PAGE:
Fundamentally, though, just about the entire world is reconsidering the relationship between society and government. I think the rate of technological advance has outpaced our ability to effectively address the complexities of modern life through policy. Tech-based disruption has been used by the wealthy and autocratic to further increase the wealth gap and undermine the entire concept of what a government should be and do. And they're not done. Unfettered greed knows no bounds.
Unfortunately, the two previous times that this has happened in the history of the US, it has ended in war, first the Civil and next WWI and II. I'm not sure that means that it has to happen this time, too, but I'm also not sure it doesn't have to happen. I think a foreign war is more likely than a civil war, because many of the factors that preceded WWI seem to also be present here. By that I mean that besides the obvious domestic parallels to the Gilded Age, you have Great Powers vying for international influence in far flung places around the globe, and you have the strife in the Mid East that looks very Balkan. WWI's proximate cause was Franz Ferdinand's assassination's, but it's real cause was Germany's desire to crush and subjugate France and its colonies. Ferdinand, though having nothing to do with either country, provided a convenient pretext.
Today, I think that China resembles 1910s Germany in many ways. One of Germany's big gripes was that they were late to the international game. There wasn't really even a unified country of Germany until the Franco-Prussian War in like 1874 or something. So by the time they made themselves a power all the good colonies were taken. China, having suffered a couple hundred years of international humiliation, probably feels about the same. They have used their money influence to rebalance in Asia and Africa to a certain extent, but as long as the US leads the international monetary system, they're always going to play second fiddle.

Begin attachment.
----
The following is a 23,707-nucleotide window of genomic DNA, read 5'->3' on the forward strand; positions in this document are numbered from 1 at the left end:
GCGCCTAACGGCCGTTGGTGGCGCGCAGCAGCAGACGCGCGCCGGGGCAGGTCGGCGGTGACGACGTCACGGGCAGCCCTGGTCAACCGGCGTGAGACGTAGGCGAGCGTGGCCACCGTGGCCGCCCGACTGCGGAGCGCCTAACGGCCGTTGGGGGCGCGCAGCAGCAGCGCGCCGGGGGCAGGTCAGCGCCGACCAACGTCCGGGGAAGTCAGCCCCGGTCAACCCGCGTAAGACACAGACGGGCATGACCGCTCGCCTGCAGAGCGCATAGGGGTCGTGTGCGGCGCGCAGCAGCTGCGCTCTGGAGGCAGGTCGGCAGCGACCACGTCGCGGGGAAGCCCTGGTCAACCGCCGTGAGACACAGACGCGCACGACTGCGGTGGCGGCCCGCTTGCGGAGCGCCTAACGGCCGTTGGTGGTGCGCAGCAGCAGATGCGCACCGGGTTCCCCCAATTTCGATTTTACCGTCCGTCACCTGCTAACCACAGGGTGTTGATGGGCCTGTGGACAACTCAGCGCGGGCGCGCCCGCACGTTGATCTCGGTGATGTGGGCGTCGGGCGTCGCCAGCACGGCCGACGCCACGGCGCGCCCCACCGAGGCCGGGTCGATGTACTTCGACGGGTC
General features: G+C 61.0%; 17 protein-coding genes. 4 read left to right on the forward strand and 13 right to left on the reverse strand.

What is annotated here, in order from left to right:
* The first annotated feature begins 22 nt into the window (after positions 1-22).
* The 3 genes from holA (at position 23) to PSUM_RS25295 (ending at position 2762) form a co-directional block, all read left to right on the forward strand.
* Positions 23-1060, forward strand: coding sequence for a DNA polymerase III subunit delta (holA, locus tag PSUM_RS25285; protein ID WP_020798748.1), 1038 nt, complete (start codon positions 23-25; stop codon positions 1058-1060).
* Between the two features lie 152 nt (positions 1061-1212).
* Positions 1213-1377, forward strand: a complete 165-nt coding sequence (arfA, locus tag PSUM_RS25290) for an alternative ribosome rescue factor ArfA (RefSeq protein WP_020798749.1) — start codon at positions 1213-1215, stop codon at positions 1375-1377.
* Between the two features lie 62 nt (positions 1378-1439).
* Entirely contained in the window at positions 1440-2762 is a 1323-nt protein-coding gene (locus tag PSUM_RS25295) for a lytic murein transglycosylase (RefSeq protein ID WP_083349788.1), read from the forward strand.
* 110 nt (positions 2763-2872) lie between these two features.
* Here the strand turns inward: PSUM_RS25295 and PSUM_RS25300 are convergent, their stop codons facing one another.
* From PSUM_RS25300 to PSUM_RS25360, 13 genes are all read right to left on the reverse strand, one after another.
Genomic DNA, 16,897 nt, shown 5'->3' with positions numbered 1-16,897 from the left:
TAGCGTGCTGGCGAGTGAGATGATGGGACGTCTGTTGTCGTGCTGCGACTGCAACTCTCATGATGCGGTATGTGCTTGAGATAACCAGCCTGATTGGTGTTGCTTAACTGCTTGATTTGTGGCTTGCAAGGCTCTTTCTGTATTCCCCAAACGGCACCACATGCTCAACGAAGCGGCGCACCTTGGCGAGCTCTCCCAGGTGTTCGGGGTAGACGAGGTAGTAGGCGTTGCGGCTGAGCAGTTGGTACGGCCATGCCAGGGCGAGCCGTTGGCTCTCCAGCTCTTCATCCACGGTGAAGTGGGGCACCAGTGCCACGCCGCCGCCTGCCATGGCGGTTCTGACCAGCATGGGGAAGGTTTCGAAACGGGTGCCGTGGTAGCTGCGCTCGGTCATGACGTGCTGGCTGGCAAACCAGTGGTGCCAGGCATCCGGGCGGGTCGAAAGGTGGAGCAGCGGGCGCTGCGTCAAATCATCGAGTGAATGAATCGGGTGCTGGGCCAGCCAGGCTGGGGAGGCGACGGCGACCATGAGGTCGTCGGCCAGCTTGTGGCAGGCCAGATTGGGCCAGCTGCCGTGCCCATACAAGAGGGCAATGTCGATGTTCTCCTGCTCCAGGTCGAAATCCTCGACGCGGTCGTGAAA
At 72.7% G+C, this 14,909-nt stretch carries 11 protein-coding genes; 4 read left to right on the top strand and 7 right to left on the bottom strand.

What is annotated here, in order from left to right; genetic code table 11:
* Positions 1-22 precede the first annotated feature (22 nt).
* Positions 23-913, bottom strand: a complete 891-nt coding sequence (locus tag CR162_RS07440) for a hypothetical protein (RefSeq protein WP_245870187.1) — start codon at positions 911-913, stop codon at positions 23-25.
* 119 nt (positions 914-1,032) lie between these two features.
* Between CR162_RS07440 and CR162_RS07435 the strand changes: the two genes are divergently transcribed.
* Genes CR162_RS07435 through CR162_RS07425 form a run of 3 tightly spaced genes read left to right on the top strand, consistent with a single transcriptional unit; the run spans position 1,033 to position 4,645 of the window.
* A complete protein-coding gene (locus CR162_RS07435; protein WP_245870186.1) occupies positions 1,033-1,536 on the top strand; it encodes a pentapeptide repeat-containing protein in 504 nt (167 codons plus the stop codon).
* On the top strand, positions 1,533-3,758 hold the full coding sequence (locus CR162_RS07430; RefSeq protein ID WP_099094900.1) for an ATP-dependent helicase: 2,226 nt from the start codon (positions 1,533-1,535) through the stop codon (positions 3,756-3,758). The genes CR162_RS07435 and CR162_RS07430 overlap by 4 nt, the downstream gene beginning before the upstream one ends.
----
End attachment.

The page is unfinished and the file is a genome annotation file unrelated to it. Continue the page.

As we've all learned from the recent headlines, China is perhaps facing some sort of economic reckoning for the first time in a long time. We don't know when that will come to pass, but when it does, I think it's likely that there will be some domestic problems there. China will scapegoat the US and the US won't miss an opportunity to return the favor. Then you got yourself a stew going.
The wild card in all of this, of course, is nukes. Great Powers have never had a direct hot conflict in the Nuclear Age, and with good reason. Nukes are both a scourge and a moderating influence. I guess the net effect of nobody wanting to fight a war between nuclear powers is that either the strife will turn inward in both countries, or that we'll be forced to make peace in ways we haven't thought of.
I think where Democrats really fail right now is in thinking that we can legislate our way out of this hole. We can't. Legislation follows leadership, and right now we don't really have that. We have a bunch of rich octogenarians trying to stay relevant against the revolt of idealistic millenials whose hearts are in the right place and whose heads are up their ass. That's going to convince no one whose not already convinced to try another path. The GOP should be in free fall. The fact that they aren't speaks volumes about how poorly Democrats are leading on anything. It's a shame, too, because when the Supreme Court's imposition of Catholic law onto America becomes apparent to the average non-voter, they're going to be pissed and looking to someone to stop it. Need to plant that tree now so that it's blooming in another couple years.